Expanded Empires

With “Rogue One,” Disney rises while others sink

Recently, the “Star Wars: Rogue One” trailer was revealed, with the release date slated for later in 2016. The film is intriguing in that it offers a first for “Star Wars” movies: a canonical spin-off of the original series. The film takes place in between episodes III and IV and centers on the rebellion squadron that stole the Death Star plans from under the Empire’s nose. The general observer may see this as a placeholder until episode VII rolls around, but Disney has bigger plans than that. Not only is Disney going forward with “Rogue One,” but they also have two other spin-off movies involving fan favorite characters, including Han Solo and Boba Fett.

Illustrator: Helen Teague

Illustrator: Helen Teague

As for whether or not Disney can pull this off… well, that’s out of the question. For the past eight years, Disney has managed their other biggest franchise, Marvel, with utmost care and careful construction. We have gotten about two to three Marvel movies every year, and yet, all of them have been hyped beyond belief, sold unbelievably well, and received decent to excellent reviews. How do they do it? How can Marvel pull of this massive act of franchising while other studios, like Warner Brothers, try to pull this off with “Batman vs. Superman,” only for it to blow up in their face?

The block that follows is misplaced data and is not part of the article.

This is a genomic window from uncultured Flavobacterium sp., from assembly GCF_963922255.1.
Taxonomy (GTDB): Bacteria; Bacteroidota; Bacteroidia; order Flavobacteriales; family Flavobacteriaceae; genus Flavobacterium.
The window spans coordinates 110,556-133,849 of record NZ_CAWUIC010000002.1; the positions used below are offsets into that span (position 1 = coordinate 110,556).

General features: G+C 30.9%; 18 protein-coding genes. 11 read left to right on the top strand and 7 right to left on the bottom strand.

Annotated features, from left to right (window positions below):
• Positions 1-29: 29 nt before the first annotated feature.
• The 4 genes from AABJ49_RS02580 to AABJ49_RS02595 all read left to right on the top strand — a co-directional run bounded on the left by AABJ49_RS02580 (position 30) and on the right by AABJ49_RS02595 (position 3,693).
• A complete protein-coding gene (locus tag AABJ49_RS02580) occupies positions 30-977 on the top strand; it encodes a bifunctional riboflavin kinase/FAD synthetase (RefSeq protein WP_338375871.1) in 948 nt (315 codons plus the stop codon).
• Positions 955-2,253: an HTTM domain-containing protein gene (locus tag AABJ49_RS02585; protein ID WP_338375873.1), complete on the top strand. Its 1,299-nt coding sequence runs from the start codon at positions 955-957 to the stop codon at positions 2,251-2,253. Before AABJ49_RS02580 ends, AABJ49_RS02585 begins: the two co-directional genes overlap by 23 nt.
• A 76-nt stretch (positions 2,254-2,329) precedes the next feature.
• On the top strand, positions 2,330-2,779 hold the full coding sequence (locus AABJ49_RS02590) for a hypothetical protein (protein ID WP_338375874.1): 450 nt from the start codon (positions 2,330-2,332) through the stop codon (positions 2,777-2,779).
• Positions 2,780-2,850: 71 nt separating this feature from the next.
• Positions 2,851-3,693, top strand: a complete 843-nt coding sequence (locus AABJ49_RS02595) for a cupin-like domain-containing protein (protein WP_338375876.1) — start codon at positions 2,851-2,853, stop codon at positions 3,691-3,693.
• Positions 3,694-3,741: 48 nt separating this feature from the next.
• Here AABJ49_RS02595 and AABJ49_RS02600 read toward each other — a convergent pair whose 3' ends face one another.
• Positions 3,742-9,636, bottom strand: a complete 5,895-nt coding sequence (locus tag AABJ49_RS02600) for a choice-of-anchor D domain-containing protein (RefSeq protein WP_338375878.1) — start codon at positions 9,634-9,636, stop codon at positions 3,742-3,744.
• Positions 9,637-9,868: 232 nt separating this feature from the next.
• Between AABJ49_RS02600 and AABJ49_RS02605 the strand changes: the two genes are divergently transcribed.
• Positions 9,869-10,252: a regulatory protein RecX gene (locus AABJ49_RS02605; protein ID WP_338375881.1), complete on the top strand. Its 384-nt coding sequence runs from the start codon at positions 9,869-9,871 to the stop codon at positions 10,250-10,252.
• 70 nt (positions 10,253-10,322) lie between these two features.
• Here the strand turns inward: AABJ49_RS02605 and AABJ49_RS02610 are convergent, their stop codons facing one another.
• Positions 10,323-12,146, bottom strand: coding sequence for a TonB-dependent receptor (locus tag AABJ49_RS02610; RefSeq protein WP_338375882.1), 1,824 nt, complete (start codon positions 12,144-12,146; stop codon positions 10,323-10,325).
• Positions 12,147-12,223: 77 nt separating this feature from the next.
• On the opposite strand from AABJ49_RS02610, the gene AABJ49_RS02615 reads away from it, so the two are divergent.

Well, money and resources seems to be the safe answer. The Marvel movies have an ensemble of directors and producers, from Joss Whedon to James Gunn, each working on movies that have subtle differences from one another to make them stand out. Star Wars is treading similar waters. “Rogue One” is being directed by Gareth Edwards, the director of the 2014 “Godzilla” movie. Other directors planned for the Star Wars movies include Rian Johnson, who is known for “Looper,” and Colin Trevorrow of “Jurassic World” fame. With several directors and producers creating the movies in tandem, the movies can come out one at a time without feeling rushed. However, Warner Brothers doesn’t seem to have as stable footing as Disney with its multitasking (as well as not having as much money). Disney proves it can do well with its franchising and with millions seeing their movies, they aren’t stopping anytime soon.